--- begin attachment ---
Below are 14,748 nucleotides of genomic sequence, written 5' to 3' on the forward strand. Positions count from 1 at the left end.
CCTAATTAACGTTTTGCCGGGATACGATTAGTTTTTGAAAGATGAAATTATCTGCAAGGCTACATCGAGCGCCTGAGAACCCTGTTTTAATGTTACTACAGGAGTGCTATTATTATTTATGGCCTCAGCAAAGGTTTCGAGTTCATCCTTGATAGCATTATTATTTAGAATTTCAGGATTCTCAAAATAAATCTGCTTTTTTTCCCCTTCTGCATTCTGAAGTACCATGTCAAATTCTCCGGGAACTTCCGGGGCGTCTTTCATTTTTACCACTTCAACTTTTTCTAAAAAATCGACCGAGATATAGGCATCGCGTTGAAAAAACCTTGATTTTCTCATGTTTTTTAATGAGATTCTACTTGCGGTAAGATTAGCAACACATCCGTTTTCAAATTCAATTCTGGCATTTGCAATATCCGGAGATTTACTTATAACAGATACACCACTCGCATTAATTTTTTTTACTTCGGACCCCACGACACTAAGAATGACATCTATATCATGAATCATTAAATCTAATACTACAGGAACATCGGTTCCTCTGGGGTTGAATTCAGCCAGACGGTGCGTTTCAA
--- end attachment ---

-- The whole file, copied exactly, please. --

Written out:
Below are 14,748 nucleotides of genomic sequence, written 5' to 3' on the forward strand. Positions count from 1 at the left end.
CCTAATTAACGTTTTGCCGGGATACGATTAGTTTTTGAAAGATGAAATTATCTGCAAGGCTACATCGAGCGCCTGAGAACCCTGTTTTAATGTTACTACAGGAGTGCTATTATTATTTATGGCCTCAGCAAAGGTTTCGAGTTCATCCTTGATAGCATTATTATTTAGAATTTCAGGATTCTCAAAATAAATCTGCTTTTTTTCCCCTTCTGCATTCTGAAGTACCATGTCAAATTCTCCGGGAACTTCCGGGGCGTCTTTCATTTTTACCACTTCAACTTTTTCTAAAAAATCGACCGAGATATAGGCATCGCGTTGAAAAAACCTTGATTTTCTCATGTTTTTTAATGAGATTCTACTTGCGGTAAGATTAGCAACACATCCGTTTTCAAATTCAATTCTGGCATTTGCAATATCCGGAGATTTACTTATAACAGATACACCACTCGCATTAATTTTTTTTACTTCGGACCCCACGACACTAAGAATGACATCTATATCATGAATCATTAAATCTAATACTACAGGAACATCGGTTCCTCTGGGGTTGAATTCAGCCAGACGGTGCGTTTCAA